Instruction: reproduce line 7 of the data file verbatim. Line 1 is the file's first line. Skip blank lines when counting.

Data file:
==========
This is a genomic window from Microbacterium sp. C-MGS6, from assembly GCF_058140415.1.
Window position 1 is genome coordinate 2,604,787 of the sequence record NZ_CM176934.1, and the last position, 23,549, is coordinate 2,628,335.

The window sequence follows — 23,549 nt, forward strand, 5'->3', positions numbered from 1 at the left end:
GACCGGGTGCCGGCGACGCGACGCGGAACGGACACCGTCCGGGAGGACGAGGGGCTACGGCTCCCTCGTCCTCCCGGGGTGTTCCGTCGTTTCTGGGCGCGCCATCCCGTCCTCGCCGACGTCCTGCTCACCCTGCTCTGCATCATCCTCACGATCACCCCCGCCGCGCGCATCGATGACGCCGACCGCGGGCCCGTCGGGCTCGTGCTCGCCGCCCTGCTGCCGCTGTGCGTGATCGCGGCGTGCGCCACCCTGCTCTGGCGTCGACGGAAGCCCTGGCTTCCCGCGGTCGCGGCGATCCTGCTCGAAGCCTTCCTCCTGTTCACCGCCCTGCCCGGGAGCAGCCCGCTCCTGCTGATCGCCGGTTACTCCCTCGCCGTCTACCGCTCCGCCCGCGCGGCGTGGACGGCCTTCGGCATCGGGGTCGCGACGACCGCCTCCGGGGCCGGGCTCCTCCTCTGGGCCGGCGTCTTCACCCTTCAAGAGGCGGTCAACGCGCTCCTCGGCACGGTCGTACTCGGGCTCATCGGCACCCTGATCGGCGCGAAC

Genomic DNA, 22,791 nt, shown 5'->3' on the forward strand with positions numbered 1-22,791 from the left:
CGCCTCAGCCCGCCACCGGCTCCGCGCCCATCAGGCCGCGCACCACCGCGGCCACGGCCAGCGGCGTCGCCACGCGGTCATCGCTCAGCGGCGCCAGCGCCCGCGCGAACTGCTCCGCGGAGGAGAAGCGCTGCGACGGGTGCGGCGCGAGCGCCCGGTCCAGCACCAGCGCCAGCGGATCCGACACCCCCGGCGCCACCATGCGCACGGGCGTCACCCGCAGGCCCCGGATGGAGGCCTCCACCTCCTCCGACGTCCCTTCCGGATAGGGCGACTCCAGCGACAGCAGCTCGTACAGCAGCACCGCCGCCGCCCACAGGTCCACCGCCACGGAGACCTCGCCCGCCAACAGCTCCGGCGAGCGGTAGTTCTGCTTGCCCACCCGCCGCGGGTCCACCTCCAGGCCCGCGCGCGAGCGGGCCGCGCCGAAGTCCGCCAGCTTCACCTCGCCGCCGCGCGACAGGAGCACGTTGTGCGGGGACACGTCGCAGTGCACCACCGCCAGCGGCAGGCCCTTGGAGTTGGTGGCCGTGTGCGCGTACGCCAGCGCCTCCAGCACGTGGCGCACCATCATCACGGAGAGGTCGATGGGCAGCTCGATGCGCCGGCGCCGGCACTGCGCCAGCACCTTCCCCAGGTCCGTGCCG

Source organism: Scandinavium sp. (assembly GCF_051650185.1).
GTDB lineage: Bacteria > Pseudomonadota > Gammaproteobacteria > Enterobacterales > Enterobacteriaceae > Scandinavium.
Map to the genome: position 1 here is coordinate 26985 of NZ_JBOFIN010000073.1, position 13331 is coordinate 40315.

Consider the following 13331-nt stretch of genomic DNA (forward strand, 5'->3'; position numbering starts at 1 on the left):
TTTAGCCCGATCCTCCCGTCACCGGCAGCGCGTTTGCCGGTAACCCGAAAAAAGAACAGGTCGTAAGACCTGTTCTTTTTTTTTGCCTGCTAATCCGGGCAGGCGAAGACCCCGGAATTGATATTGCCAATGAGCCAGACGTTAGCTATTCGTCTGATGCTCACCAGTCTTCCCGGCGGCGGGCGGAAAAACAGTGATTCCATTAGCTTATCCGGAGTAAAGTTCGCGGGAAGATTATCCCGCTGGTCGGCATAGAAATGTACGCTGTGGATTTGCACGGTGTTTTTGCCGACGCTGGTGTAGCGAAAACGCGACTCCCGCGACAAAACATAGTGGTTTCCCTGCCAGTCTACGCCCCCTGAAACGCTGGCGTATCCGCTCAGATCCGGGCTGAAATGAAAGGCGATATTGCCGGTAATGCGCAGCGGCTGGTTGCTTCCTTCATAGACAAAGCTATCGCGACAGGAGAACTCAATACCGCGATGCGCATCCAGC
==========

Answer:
Source organism: Scandinavium sp. (assembly GCF_051650185.1).